Boysenberry Problems: Learn About Common Boysenberry Pests And Diseases

Boysenberry Plant
(Image credit: rdparis22)

Boysenberries are a fiber and vitamin C rich, vining hybrid mixture of raspberries, blackberries, and loganberries. Hardy in zones 5-9, boysenberries are eaten fresh or made into preserves. When growing boysenberries, well-draining, sandy soil and proper watering are essential to prevent many common fungal diseases. In fact, boysenberry plants are so susceptible to a number of fungal conditions that many gardeners have become reluctant to even try growing them. In this article, we will take a closer look at common boysenberry pests and diseases.

About Boysenberry Problems

Once a popular garden plant, boysenberries are seldom grown in home gardens today because of their susceptibility to fungal diseases and certain insect pests. However, fungal diseases can happen to any plant. Fungal problems with boysenberries can be prevented with proper sanitation and irrigation practices. Providing plants with adequate air circulation is one such practice. Giving plants a little extra space of their own and pruning out crowded old canes can increase air circulation for plants. It is also important to clean up garden debris and weeds, which may harbor fungal spores around boysenberry plants. Proper irrigation practices basically means always watering plants directly at their root zone, rather than overhead watering. Overhead watering can cause wet spots on foliage which fungal spores can easily adhere to. Overhead watering also creates more opportunities for soil borne pathogens to splash back up onto plant tissues. A light, gentle trickle directly at the root zone is always best. It is also recommended that you not plant boysenberries in a site which housed tomatoes, eggplants, or potatoes in the last 3-5 years, as these plants may have left harmful disease pathogens in the soil.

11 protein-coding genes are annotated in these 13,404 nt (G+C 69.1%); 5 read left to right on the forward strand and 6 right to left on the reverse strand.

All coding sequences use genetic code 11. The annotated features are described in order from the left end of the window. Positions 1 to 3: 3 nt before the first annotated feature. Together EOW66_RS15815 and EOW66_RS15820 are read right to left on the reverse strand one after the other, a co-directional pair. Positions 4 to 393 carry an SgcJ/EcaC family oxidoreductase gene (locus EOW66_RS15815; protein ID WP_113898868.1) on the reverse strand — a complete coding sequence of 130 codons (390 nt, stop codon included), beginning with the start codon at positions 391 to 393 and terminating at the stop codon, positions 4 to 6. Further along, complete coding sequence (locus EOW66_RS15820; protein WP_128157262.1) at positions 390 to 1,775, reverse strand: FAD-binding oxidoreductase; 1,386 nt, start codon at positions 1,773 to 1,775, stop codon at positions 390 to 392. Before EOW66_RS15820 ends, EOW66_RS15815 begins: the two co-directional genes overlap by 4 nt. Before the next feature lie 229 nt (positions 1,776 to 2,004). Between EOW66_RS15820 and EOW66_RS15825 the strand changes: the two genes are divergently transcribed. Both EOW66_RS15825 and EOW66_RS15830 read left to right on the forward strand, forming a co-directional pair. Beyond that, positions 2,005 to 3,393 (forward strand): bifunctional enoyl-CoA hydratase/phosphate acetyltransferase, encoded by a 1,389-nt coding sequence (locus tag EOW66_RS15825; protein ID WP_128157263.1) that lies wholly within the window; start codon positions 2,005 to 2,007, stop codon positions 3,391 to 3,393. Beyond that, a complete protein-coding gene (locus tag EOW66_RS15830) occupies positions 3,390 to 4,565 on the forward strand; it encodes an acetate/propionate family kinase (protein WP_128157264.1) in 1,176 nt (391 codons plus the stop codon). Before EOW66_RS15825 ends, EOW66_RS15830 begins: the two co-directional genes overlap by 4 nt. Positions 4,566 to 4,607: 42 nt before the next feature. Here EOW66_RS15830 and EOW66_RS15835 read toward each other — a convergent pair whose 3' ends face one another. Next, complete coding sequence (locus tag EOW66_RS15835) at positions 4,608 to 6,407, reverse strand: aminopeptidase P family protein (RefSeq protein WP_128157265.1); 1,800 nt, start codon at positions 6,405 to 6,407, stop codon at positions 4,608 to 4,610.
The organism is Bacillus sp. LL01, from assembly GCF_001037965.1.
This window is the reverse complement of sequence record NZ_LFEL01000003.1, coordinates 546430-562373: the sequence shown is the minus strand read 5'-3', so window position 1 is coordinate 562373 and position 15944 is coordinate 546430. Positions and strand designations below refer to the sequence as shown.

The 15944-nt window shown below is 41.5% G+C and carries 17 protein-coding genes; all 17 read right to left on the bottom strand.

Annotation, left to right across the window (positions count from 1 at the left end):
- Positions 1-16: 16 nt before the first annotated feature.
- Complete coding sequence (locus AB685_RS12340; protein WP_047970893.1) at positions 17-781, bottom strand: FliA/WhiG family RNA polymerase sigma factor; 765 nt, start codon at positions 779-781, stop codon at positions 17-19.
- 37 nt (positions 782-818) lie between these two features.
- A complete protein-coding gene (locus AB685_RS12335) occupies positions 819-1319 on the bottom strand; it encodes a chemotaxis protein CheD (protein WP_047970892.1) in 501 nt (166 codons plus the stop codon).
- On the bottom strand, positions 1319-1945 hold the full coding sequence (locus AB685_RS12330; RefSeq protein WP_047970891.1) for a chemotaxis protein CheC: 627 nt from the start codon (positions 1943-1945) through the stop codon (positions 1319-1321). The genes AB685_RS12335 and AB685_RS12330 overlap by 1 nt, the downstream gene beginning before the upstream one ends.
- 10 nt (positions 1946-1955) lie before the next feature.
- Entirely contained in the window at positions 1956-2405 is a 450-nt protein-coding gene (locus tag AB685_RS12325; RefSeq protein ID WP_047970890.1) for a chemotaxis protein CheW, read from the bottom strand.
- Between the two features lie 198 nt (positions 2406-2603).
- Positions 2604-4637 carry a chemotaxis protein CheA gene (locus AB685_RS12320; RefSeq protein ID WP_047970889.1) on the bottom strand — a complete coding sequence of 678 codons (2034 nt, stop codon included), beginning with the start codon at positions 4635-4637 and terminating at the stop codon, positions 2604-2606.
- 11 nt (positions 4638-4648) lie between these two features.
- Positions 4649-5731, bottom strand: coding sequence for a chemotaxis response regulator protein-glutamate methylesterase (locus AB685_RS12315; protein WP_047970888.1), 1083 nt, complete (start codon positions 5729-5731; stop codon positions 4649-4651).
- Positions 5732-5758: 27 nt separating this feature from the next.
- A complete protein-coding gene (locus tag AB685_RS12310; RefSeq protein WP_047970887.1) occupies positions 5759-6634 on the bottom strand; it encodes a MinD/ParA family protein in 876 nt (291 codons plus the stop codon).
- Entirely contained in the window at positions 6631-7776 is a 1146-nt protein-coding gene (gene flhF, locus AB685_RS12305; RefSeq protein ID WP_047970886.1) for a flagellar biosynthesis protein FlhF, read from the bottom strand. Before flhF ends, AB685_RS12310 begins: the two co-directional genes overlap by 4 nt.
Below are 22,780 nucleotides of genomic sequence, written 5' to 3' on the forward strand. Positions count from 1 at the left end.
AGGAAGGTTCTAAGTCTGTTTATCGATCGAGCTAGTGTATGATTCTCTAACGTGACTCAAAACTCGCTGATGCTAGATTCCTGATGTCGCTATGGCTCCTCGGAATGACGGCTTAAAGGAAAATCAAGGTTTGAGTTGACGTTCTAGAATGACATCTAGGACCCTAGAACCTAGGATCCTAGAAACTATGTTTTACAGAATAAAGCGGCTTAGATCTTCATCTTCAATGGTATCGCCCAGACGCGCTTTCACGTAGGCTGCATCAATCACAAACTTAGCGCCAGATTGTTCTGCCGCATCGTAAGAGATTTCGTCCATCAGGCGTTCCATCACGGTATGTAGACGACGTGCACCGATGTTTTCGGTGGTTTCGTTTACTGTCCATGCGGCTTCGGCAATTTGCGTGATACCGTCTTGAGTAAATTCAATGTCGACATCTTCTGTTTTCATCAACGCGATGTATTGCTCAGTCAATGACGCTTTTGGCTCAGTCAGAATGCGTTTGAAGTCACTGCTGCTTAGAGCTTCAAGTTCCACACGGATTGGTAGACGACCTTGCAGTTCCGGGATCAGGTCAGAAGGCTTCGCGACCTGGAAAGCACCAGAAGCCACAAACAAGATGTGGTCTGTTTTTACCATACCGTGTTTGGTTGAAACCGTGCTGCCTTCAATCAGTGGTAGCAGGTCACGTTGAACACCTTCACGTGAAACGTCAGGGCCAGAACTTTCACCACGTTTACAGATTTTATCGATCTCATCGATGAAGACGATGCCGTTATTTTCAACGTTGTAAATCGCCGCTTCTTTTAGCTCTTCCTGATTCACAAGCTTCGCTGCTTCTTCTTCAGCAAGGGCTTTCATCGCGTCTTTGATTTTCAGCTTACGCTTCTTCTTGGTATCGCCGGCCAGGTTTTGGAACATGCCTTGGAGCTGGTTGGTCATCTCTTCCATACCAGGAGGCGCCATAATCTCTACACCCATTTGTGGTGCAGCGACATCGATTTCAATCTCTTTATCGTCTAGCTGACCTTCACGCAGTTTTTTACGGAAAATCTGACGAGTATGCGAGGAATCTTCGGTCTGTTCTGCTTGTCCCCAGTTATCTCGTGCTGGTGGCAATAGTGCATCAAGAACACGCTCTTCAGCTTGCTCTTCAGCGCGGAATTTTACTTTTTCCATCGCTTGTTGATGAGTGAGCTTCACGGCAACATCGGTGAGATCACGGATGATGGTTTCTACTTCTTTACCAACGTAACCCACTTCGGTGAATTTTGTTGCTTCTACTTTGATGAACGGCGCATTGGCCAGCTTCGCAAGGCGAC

Common Boysenberry Pests and Diseases

Below are some common boysenberry issues: Anthracnose – Also called cane dieback, anthracnose is caused by the fungal pathogen Elsinoe veneta. Symptoms may first be noticed in spring to early summer as small purple spots on new shoots or spots with purple margins. Spots will grow larger, take on a more oval shape, and turn gray as the disease progresses. Eventually, infected canes will die back. Using fungal dormant sprays can help prevent this disease. Cane and Leaf Rust – Caused by the fungus Kuehneola uredinis, cane and leaf rust symptoms will first appear as small, yellow pustules on the canes and foliage of boysenberry plants and their relatives. As the disease progresses, foliage will become heavily spotted and the canes will crack and dry out. Foliage may also dry out and become brittle. Cane and leaf rust is not a systemic disease, so it only affects the canes and foliage not blooms or fruit. Infected canes and foliage should be pruned out and destroyed. Crown Gall – Caused by an agrobacterium, crown gall is a bacterial disease common in boysenberry plants. Symptoms are large, wart-like galls on the roots and base of canes. If these appear, infected plants should be dug up and destroyed immediately. Dryberry Disease – There are actually two diseases commonly known as dryberry disease in boysenberries. The first is common downy mildew, caused by the fungus Peronospera sparsa. The second is also a fungal disease caused by the pathogen Rhizoctonia rubi. Both diseases cause berries to suddenly shrivel up and dry out. Unripened berries will become dry and crumble. Canes may also display necrotic spots. Infected plants should be dug up and destroyed. Orange Rust – Orange rust can be caused by two separate fungal pathogens Gymnoconia peckiana or Kunkelia nitens. At first, small yellow spots may appear on both sides of boysenberry foliage. The spots on the undersides of the foliage will grow to form irregularly shaped pustules. When conditions are right, these pustules will burst open releasing orange spores. Orange rust is a systemic disease that does infect the entire plant, though symptoms only appear on the foliage. Infected plants will not produce harvestable fruit. Plants with orange rust should be dug up and destroyed. Septoria Cane and Leaf Spot – Caused by the fungus Mycosphaerella rubi, septoria cane and leaf spot is very similar to anthracnose of boysenberry. Symptoms are spots with light brown to tan centers. Tiny black spots may also appear in the larger brown to tan spots. Copper fungicides may help control this disease. Some common insect problems with boysenberries are:

Darcy Larum